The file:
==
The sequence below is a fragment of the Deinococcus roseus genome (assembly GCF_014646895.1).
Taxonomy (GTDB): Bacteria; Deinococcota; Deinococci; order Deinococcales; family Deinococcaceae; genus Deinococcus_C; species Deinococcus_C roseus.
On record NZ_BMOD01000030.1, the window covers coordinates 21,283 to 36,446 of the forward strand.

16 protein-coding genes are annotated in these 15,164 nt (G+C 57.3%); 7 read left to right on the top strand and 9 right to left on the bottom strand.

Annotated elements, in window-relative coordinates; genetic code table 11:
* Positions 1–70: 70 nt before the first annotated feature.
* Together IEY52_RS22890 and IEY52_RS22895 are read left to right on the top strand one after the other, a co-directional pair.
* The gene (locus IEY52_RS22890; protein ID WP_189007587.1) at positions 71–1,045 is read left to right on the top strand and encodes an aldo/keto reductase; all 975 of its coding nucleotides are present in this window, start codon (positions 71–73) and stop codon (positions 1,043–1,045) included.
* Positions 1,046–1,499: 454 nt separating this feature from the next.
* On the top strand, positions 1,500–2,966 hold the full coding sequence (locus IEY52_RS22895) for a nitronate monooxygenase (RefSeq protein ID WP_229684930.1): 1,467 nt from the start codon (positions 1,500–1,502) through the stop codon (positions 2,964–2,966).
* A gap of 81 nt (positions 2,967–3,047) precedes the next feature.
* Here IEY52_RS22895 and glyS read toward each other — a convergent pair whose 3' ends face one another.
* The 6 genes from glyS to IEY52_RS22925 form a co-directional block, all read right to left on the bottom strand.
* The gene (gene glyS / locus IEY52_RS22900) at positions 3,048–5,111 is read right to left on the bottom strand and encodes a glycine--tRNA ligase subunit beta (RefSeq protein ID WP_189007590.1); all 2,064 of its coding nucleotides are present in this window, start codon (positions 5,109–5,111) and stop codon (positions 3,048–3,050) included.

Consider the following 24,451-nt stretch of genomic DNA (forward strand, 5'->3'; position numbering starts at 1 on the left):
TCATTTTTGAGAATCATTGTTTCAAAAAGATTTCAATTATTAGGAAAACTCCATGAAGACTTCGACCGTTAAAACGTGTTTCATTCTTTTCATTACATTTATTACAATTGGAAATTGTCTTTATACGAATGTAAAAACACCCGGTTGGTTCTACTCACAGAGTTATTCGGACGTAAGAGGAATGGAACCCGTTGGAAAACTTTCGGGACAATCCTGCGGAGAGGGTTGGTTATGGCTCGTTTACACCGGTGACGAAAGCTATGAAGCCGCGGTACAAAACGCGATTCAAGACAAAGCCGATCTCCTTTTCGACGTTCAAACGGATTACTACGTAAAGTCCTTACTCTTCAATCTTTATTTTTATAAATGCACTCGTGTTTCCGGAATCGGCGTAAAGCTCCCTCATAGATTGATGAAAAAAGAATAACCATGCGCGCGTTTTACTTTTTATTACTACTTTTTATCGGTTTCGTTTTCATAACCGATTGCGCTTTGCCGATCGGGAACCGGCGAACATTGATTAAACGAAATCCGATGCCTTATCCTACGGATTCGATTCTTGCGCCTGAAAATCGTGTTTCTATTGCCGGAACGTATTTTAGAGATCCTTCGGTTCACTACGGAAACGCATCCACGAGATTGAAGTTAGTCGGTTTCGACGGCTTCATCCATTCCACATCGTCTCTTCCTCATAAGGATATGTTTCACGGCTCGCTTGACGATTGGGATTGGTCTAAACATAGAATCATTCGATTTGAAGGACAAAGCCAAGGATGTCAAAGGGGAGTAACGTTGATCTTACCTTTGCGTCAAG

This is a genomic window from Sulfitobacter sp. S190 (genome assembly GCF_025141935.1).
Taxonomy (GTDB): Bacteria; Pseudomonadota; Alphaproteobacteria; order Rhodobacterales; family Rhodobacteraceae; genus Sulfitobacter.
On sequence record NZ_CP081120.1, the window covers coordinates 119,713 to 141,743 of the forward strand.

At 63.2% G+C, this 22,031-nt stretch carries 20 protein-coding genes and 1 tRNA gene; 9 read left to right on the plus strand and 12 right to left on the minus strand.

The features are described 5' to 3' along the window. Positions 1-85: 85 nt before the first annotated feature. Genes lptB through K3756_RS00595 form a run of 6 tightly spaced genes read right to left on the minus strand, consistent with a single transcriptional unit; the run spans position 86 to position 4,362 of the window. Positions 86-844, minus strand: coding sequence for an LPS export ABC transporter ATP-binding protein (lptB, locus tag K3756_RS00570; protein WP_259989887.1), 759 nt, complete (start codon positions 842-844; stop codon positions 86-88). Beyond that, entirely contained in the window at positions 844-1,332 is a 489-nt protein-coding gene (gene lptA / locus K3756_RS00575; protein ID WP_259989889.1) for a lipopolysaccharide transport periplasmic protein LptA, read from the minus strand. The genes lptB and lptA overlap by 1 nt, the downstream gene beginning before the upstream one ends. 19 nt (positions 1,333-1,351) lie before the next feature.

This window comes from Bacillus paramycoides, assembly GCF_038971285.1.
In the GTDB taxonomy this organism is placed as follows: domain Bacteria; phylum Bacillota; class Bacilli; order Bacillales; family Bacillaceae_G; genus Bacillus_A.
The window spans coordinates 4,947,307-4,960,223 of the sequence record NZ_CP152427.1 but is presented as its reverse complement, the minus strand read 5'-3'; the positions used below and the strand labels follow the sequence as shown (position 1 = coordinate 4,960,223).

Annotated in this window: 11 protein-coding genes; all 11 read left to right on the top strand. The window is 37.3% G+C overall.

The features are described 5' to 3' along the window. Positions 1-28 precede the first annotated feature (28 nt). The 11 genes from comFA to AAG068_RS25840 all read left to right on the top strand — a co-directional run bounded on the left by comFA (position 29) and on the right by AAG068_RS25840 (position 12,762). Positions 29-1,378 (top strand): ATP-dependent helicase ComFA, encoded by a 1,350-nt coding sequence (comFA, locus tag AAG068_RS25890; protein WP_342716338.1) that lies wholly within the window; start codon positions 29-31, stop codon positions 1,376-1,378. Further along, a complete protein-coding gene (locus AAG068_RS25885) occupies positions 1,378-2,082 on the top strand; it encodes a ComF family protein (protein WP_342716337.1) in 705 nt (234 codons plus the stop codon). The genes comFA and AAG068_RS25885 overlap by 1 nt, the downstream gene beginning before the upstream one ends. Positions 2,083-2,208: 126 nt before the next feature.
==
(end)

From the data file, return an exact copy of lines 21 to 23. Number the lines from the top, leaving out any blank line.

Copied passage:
The features are described 5' to 3' along the window. Positions 1-85: 85 nt before the first annotated feature. Genes lptB through K3756_RS00595 form a run of 6 tightly spaced genes read right to left on the minus strand, consistent with a single transcriptional unit; the run spans position 86 to position 4,362 of the window. Positions 86-844, minus strand: coding sequence for an LPS export ABC transporter ATP-binding protein (lptB, locus tag K3756_RS00570; protein WP_259989887.1), 759 nt, complete (start codon positions 842-844; stop codon positions 86-88). Beyond that, entirely contained in the window at positions 844-1,332 is a 489-nt protein-coding gene (gene lptA / locus K3756_RS00575; protein ID WP_259989889.1) for a lipopolysaccharide transport periplasmic protein LptA, read from the minus strand. The genes lptB and lptA overlap by 1 nt, the downstream gene beginning before the upstream one ends. 19 nt (positions 1,333-1,351) lie before the next feature.

This window comes from Bacillus paramycoides, assembly GCF_038971285.1.
In the GTDB taxonomy this organism is placed as follows: domain Bacteria; phylum Bacillota; class Bacilli; order Bacillales; family Bacillaceae_G; genus Bacillus_A.